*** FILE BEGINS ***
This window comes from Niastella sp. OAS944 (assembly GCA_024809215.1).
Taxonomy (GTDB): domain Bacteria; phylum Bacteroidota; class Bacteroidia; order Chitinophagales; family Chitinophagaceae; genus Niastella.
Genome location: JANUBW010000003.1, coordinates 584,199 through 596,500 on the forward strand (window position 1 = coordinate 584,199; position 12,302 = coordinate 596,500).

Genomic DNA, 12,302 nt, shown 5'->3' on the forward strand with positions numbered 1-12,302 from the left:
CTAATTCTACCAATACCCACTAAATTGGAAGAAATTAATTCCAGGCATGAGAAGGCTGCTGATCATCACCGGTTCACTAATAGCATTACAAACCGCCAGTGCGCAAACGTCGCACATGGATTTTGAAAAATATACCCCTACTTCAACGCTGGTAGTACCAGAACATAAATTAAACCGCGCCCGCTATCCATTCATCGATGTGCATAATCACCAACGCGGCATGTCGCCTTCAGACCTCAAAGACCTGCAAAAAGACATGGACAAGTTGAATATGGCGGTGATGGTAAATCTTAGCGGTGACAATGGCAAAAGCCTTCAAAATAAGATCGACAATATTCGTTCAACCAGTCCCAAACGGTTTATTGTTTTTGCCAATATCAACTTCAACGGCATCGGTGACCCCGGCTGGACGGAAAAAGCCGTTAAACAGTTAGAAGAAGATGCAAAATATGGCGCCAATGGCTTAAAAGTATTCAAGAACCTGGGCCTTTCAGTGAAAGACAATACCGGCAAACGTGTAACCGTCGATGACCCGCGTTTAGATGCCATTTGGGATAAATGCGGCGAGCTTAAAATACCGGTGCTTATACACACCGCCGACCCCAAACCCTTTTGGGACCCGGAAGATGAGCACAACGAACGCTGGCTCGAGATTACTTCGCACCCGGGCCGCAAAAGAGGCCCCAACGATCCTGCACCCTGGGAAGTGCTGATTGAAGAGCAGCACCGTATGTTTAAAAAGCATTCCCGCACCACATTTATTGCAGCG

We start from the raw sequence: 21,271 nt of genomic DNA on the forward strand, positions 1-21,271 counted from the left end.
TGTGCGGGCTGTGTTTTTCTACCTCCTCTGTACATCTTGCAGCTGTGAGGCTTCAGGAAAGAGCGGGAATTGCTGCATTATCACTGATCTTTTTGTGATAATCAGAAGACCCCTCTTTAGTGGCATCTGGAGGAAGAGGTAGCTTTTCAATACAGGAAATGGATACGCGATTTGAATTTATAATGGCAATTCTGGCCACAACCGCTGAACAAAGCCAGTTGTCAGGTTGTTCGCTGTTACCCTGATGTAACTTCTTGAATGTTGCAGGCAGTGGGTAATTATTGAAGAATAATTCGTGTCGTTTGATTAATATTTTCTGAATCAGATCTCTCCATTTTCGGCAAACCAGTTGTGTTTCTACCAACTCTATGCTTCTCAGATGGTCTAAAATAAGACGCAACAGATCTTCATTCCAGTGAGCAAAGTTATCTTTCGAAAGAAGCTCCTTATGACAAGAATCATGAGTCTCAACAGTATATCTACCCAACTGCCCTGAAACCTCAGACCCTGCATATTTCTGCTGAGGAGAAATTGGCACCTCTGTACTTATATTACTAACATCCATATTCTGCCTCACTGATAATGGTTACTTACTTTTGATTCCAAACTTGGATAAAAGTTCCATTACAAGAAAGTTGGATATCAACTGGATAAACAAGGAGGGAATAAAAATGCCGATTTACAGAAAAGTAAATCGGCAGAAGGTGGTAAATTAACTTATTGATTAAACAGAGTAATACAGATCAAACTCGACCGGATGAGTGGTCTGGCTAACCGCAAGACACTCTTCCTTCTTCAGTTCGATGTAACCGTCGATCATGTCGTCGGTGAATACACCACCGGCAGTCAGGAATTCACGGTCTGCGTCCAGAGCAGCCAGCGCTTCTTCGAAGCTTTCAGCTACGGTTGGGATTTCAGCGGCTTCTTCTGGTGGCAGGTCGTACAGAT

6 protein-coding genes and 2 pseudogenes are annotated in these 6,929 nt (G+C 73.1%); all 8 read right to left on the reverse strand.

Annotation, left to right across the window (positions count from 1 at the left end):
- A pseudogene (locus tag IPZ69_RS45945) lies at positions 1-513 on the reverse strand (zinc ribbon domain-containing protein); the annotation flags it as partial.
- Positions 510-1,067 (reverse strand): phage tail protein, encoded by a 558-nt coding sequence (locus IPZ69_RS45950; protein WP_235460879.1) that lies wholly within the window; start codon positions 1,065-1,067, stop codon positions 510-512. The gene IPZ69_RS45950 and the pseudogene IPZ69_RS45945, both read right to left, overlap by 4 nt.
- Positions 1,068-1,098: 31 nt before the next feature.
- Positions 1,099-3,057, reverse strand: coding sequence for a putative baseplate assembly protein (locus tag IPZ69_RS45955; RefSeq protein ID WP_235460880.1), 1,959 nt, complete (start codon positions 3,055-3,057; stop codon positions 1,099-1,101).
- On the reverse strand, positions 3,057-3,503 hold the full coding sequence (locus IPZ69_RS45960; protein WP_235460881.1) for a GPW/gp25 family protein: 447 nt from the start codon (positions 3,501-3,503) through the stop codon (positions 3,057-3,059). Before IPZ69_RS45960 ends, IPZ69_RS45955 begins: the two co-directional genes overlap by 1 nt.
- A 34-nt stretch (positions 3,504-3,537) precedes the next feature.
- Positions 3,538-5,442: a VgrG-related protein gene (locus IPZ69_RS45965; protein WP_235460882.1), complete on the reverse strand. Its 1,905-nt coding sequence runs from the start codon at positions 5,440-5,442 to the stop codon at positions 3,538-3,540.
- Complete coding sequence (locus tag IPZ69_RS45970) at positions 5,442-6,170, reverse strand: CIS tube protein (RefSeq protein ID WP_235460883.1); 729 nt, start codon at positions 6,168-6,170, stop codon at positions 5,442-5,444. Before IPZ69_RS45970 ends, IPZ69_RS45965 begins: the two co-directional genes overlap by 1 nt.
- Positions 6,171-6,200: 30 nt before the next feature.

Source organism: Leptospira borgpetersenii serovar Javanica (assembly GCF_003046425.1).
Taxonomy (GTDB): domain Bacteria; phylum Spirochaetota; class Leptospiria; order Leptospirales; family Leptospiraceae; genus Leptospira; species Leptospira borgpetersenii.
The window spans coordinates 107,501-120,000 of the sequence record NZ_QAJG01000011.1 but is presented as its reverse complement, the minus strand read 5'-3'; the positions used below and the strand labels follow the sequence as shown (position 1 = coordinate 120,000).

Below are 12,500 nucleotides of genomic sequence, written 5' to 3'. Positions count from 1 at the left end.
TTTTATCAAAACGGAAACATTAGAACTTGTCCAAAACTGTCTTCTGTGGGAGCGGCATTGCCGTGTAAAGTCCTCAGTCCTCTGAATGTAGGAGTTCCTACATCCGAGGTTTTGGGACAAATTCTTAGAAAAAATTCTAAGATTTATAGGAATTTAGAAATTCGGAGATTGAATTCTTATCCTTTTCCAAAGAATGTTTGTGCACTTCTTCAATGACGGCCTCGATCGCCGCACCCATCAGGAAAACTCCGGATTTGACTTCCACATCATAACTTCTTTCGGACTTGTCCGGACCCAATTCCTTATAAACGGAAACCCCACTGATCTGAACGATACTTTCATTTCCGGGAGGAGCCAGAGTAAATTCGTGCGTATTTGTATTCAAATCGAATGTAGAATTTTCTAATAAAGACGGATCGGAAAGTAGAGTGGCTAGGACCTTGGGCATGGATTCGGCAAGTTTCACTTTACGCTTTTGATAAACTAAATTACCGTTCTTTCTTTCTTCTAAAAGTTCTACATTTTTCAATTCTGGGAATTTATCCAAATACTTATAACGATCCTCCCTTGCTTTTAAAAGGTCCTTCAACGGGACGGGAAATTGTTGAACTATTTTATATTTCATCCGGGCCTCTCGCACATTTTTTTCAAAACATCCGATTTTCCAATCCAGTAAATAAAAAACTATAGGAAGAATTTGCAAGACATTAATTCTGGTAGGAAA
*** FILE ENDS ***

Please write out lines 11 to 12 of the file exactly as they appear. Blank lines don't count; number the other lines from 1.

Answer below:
- Positions 510-1,067 (reverse strand): phage tail protein, encoded by a 558-nt coding sequence (locus IPZ69_RS45950; protein WP_235460879.1) that lies wholly within the window; start codon positions 1,065-1,067, stop codon positions 510-512. The gene IPZ69_RS45950 and the pseudogene IPZ69_RS45945, both read right to left, overlap by 4 nt.
- Positions 1,068-1,098: 31 nt before the next feature.